Published by Taylor Financial Group
Everybody is interested in saving money on their tax bill, but not everyone knows how to go about it (particularly now that we have a New Tax Act). Saving money on your taxes can be achieved through a variety of creative tax planning strategies. It’s not too late to consider these tips to save more money on your taxes this year.
Be generous with your retirement plan contributions. If possible, contribute sooner and contribute more heavily to your retirement plans to grow your wealth over a longer period. The longer the funds are invested, the more they can grow, as time works in your favor. Consider the contribution limits for each plan and set a goal that is feasible for your budget. Contribution limits for 2018 for IRAs are $5,500 per year (and $6,500 per year for those age 50 and above). Now that we are nearing the end of the year, it is important to check your plan contributions. If you have not met the contribution limits don’t stress, you can still contact payroll to accelerate the amount you are contributing to meet your goal before the years’ end.
To diversify your taxable income in retirement, consider shifting some of your retirement plan contributions to a Roth 401(k). The money that comes out of a Roth 401(k) during retirement will be tax free, while a traditional 401(k) would be subject to your top tax bracket. Just remember that you will have to pay income taxes on the amount that is converted. The contribution limits for 2018 are $18,500 annually and an additional $6,000 per year for those age 50 and above, bringing their total to $24,500. The total contribution limit for both employee and employer contributions to 401(k) defined contribution plans have also increased to $55,000 (and $61,000 for those age 50 and above). By contributing to your retirement savings, you grow your nest egg and reduce your taxable income, ultimately reducing your tax burden.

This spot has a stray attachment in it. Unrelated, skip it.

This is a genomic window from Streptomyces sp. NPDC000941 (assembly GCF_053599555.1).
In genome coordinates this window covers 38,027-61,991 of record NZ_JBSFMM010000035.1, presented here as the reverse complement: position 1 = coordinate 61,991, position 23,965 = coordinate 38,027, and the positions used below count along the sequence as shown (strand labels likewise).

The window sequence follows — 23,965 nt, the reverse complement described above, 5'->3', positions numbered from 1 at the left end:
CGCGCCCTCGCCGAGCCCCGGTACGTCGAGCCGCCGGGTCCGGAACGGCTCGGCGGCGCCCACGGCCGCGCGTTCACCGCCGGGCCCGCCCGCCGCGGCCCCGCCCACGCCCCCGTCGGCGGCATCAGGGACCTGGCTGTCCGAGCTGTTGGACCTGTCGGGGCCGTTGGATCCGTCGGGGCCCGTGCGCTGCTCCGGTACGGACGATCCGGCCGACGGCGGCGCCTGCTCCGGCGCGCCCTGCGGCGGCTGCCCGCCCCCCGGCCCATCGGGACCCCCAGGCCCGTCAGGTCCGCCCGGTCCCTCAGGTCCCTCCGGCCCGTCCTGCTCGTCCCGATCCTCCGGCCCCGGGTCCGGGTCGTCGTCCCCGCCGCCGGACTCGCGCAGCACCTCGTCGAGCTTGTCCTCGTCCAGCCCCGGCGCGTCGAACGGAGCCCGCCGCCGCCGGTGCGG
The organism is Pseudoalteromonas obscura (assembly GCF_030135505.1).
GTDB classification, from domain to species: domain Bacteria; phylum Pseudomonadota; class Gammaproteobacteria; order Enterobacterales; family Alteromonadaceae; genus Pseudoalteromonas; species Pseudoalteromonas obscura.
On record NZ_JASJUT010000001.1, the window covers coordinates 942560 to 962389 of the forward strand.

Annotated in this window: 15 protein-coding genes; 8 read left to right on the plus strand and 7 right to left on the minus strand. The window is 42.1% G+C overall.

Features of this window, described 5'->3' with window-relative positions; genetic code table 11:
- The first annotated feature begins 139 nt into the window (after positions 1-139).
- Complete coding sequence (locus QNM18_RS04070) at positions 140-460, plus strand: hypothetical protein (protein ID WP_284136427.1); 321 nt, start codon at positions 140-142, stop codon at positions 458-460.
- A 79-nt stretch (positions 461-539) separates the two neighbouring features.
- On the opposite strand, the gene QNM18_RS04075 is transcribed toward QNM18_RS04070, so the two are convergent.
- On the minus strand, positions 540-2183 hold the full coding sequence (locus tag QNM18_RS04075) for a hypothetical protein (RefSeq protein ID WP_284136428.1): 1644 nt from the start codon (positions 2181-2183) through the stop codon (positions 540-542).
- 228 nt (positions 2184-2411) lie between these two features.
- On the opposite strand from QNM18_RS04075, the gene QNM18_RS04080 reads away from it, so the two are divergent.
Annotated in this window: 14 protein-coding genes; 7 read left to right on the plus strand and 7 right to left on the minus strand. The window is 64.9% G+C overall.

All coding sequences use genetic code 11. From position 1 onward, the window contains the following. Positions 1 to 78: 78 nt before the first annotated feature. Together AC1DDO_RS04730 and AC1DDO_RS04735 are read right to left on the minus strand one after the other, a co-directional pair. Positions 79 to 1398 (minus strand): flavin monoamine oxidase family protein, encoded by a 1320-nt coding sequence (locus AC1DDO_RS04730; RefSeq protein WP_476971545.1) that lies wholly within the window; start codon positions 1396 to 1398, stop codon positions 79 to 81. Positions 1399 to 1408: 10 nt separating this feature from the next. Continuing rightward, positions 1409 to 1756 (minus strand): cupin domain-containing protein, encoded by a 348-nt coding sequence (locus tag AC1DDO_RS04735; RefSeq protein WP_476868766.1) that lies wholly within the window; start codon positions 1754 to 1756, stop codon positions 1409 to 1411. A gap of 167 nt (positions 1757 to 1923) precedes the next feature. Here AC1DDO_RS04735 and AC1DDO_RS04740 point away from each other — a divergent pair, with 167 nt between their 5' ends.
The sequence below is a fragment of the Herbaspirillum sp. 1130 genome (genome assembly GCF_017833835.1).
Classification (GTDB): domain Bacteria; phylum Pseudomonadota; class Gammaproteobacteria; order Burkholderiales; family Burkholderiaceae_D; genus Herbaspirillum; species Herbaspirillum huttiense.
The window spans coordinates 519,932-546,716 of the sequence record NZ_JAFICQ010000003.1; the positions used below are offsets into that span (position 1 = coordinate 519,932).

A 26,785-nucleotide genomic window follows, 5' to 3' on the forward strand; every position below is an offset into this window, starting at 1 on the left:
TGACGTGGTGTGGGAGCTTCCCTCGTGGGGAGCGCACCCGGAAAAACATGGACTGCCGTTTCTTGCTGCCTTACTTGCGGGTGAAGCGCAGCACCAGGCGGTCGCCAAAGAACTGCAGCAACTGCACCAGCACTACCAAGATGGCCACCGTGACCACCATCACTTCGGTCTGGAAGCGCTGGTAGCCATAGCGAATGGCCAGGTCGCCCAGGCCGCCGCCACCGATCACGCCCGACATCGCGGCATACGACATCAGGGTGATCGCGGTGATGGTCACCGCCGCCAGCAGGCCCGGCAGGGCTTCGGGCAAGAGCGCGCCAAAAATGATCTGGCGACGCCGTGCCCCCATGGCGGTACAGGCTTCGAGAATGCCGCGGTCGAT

TIP 2: Bunching works! Under the New Tax Act, the standard deduction has doubled to $12,000 for individuals and $24,000 for married couples filing jointly. This increased standard deduction amount is leaving only about 10% of taxpayers to itemize. However, it may still make more sense in certain circumstances to itemize.
For the charitable givers who itemize, consider “bunching” as an option, where you group your contributions into one year and then skip the next. You can also “bunch” medical expenses and state tax payments. By bunching your deductions, you may be able to leverage the standard deduction and take better advantage of the tax changes.
And don’t forget that tax credits play a major role in tax savings, reducing your taxable income dollar-for dollar, which is much better than a deduction. Some of the tax credits available include educational credits, adoption credits, child and dependent care credits, foreign tax credit, efficient home improvement credits and more. The child tax credit has increased up to $2,000 per qualifying child with $1,400 being refundable. The income phaseouts have also increased significantly to $400,000 for married filing jointly and $200,00 for individual taxpayers, thus more taxpayers will qualify. Overall, there is a good chance that you could reduce your tax liability with credits this year.
The New Tax Act has introduced many complex changes which can provide many great tax planning opportunities. There are a variety of tax saving opportunities available; it’s just a matter of finding what fits your circumstances. Consult with us and your CPA to see what tax reducing opportunities may work for you. We are here to help you find the tax strategy that works best for you.
This piece is designed to provide accurate and authoritative information on the subjects covered. It is not, however, intended to provide specific legal, tax or other professional advice. For specific professional assistance, the services of an appropriate professional should be sought.
Limitations and Early Withdrawals: Some IRAs have contribution limitations and tax consequences for early withdrawals. For complete details, consult your tax advisor or attorney.
Retirement Plans: Distributions from traditional IRAs and employer sponsored retirement plans are taxed as ordinary income and, if taken prior to reaching age 59 ½, may be subject to an additional 10% IRS tax penalty.